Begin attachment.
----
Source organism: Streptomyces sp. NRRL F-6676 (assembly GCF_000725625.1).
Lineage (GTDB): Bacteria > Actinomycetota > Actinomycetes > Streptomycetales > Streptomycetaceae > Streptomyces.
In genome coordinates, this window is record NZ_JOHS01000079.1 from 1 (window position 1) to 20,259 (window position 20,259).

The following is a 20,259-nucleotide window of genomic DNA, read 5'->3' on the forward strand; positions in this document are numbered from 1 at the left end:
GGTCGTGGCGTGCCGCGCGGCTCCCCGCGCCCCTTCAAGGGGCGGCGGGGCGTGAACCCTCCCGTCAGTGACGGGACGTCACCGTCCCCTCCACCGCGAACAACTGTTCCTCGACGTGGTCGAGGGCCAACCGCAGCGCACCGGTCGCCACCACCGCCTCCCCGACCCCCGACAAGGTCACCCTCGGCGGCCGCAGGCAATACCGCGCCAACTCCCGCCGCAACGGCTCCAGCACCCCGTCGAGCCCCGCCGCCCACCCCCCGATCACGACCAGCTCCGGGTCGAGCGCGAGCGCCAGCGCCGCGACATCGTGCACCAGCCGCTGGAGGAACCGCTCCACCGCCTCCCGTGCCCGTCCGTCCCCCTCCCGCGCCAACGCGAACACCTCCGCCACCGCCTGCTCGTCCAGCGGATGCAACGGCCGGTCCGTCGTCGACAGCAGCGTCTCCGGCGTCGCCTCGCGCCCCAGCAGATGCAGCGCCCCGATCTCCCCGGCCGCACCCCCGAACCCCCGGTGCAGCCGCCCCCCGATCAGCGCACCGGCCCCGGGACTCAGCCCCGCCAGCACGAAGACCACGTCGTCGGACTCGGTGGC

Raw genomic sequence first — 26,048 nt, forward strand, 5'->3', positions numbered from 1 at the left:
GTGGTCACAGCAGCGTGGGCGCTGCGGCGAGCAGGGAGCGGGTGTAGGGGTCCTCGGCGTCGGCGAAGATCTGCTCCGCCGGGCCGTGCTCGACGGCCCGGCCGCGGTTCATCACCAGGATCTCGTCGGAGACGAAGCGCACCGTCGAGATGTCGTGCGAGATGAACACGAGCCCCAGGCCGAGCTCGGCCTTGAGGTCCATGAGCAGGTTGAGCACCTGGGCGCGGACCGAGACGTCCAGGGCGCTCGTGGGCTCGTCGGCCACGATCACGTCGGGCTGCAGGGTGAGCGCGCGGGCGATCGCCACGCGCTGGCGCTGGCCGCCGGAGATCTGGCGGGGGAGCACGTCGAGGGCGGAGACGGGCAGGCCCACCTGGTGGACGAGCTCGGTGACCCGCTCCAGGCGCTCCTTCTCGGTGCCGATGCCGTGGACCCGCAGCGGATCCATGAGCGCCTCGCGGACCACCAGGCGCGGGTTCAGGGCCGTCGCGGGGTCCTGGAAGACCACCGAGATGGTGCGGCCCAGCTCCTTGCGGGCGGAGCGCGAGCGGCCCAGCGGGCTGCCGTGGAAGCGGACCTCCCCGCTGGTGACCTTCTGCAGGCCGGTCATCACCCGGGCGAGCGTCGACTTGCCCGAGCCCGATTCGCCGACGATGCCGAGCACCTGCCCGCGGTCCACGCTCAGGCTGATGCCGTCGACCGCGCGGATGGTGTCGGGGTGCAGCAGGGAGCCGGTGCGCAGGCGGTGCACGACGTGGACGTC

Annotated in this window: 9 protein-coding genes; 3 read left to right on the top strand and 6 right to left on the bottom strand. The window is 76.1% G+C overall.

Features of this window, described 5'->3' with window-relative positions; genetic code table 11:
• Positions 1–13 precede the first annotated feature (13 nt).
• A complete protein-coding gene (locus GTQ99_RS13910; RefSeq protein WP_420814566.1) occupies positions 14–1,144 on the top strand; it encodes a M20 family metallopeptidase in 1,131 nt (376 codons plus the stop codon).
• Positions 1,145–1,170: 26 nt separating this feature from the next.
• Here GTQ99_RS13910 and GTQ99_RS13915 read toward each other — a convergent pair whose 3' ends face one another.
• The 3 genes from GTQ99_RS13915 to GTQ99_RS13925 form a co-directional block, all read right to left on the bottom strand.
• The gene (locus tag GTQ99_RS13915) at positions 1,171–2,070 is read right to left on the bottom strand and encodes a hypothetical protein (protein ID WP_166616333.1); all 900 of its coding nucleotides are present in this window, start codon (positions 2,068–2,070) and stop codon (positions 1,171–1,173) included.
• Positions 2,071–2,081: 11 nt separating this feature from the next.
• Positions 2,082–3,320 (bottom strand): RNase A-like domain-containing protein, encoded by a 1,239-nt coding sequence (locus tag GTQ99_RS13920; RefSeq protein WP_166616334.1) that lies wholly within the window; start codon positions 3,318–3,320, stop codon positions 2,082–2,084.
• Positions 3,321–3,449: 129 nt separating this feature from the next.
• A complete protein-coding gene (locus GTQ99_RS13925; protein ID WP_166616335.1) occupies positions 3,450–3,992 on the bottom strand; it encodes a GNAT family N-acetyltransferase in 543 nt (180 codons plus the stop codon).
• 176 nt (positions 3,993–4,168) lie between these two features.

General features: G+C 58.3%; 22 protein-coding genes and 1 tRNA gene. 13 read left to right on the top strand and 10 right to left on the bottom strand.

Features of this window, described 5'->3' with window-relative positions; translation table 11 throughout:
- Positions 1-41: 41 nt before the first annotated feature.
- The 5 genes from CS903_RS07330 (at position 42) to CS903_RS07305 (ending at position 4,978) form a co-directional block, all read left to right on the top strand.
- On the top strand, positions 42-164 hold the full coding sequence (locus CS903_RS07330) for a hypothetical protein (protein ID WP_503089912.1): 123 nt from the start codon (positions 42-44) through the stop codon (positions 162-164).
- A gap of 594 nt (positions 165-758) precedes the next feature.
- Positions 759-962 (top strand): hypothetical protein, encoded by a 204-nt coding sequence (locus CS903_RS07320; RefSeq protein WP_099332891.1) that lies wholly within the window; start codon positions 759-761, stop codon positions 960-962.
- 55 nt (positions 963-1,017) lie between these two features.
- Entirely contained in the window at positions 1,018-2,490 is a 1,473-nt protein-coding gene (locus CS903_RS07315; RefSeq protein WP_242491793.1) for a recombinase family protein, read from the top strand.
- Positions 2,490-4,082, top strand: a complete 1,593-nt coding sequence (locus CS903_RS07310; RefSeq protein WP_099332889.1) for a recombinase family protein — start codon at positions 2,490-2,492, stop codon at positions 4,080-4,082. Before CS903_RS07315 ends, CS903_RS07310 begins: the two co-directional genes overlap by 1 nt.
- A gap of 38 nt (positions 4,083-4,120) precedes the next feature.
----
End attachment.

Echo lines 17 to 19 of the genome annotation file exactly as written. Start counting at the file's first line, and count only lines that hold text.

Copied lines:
• Positions 2,082–3,320 (bottom strand): RNase A-like domain-containing protein, encoded by a 1,239-nt coding sequence (locus tag GTQ99_RS13920; RefSeq protein WP_166616334.1) that lies wholly within the window; start codon positions 3,318–3,320, stop codon positions 2,082–2,084.
• Positions 3,321–3,449: 129 nt separating this feature from the next.
• A complete protein-coding gene (locus GTQ99_RS13925; protein ID WP_166616335.1) occupies positions 3,450–3,992 on the bottom strand; it encodes a GNAT family N-acetyltransferase in 543 nt (180 codons plus the stop codon).